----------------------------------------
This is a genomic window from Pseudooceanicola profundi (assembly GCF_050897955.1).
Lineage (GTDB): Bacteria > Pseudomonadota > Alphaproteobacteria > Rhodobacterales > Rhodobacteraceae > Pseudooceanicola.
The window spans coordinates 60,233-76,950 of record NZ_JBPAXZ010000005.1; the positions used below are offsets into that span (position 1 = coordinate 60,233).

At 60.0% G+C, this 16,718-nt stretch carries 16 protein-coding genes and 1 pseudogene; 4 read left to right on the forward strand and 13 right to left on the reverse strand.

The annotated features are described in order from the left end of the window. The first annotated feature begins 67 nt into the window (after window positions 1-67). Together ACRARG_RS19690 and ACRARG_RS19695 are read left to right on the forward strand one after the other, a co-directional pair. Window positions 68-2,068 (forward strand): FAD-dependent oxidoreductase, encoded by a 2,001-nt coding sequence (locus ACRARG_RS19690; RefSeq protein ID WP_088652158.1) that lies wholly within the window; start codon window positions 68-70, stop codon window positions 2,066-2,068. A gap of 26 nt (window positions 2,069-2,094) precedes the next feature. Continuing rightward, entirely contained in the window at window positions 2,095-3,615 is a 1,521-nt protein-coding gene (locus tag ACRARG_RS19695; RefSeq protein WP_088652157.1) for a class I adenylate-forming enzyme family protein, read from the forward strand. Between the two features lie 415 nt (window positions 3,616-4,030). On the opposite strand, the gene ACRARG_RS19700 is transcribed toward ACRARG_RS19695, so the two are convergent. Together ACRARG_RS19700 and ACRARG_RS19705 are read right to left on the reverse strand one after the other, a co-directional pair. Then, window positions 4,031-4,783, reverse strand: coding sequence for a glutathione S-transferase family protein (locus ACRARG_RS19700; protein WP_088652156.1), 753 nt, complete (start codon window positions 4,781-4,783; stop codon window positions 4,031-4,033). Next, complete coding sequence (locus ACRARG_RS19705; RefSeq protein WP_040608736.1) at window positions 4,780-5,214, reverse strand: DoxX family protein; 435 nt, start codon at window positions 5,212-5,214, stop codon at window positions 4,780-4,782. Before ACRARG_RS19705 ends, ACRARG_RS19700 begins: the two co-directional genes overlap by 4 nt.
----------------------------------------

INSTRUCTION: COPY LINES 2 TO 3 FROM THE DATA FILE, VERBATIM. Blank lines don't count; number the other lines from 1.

Lineage (GTDB): Bacteria > Pseudomonadota > Alphaproteobacteria > Rhodobacterales > Rhodobacteraceae > Pseudooceanicola.
The window spans coordinates 60,233-76,950 of record NZ_JBPAXZ010000005.1; the positions used below are offsets into that span (position 1 = coordinate 60,233).